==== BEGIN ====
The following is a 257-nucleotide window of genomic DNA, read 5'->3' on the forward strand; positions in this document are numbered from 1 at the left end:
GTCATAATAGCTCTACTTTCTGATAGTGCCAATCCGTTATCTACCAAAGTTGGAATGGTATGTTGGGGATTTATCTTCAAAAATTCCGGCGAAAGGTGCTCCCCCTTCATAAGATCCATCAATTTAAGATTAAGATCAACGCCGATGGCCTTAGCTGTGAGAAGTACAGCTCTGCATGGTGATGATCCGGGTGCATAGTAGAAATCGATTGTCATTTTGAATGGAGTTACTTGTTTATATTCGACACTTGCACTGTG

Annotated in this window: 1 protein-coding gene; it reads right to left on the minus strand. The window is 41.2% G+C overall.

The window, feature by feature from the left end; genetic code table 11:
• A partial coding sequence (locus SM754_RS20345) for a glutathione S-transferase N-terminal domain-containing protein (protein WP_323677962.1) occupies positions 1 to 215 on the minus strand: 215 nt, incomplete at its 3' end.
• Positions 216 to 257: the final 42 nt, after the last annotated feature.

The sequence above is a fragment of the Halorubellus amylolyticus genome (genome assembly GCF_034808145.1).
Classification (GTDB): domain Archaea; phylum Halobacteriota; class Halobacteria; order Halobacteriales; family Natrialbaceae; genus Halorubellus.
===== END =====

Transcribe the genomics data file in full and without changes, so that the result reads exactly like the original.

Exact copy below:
The following is a 257-nucleotide window of genomic DNA, read 5'->3' on the forward strand; positions in this document are numbered from 1 at the left end:
GTCATAATAGCTCTACTTTCTGATAGTGCCAATCCGTTATCTACCAAAGTTGGAATGGTATGTTGGGGATTTATCTTCAAAAATTCCGGCGAAAGGTGCTCCCCCTTCATAAGATCCATCAATTTAAGATTAAGATCAACGCCGATGGCCTTAGCTGTGAGAAGTACAGCTCTGCATGGTGATGATCCGGGTGCATAGTAGAAATCGATTGTCATTTTGAATGGAGTTACTTGTTTATATTCGACACTTGCACTGTG

Annotated in this window: 1 protein-coding gene; it reads right to left on the minus strand. The window is 41.2% G+C overall.

The window, feature by feature from the left end; genetic code table 11:
• A partial coding sequence (locus SM754_RS20345) for a glutathione S-transferase N-terminal domain-containing protein (protein WP_323677962.1) occupies positions 1 to 215 on the minus strand: 215 nt, incomplete at its 3' end.
• Positions 216 to 257: the final 42 nt, after the last annotated feature.

The sequence above is a fragment of the Halorubellus amylolyticus genome (genome assembly GCF_034808145.1).
Classification (GTDB): domain Archaea; phylum Halobacteriota; class Halobacteria; order Halobacteriales; family Natrialbaceae; genus Halorubellus.